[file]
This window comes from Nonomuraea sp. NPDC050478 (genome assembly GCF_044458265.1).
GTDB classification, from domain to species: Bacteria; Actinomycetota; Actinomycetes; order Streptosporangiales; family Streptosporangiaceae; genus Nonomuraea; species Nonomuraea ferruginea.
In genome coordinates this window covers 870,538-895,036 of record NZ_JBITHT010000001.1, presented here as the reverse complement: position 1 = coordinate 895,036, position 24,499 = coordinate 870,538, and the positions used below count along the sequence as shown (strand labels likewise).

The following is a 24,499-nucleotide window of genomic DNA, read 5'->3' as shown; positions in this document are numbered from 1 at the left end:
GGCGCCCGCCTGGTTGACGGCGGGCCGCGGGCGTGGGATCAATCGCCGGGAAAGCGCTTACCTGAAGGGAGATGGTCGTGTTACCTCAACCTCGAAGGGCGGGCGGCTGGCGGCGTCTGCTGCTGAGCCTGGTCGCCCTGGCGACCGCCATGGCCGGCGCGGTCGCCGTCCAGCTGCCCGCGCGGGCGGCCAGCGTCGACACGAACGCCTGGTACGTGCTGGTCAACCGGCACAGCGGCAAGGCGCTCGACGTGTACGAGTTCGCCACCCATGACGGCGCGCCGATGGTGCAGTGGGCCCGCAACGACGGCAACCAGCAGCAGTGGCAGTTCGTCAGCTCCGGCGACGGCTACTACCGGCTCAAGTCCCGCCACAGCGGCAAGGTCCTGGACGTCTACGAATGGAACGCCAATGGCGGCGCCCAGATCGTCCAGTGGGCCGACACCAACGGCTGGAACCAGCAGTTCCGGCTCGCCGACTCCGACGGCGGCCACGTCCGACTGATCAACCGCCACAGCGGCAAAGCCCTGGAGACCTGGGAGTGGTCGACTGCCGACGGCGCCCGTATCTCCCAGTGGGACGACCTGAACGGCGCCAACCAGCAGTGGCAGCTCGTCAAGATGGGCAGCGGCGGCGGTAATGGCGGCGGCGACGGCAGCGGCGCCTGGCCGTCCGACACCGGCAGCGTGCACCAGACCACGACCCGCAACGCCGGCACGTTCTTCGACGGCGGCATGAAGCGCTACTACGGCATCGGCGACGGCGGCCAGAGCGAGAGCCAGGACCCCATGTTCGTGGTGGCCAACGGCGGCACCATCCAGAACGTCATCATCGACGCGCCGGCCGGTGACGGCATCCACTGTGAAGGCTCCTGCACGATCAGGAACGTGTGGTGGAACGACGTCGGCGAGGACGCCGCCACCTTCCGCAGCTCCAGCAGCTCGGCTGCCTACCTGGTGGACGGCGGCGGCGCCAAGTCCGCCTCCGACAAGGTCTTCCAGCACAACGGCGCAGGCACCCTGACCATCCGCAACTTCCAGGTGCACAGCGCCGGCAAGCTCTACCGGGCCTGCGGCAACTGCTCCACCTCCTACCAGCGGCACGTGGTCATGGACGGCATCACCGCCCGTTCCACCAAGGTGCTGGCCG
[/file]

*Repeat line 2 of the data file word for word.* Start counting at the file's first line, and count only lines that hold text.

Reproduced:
GTDB classification, from domain to species: Bacteria; Actinomycetota; Actinomycetes; order Streptosporangiales; family Streptosporangiaceae; genus Nonomuraea; species Nonomuraea ferruginea.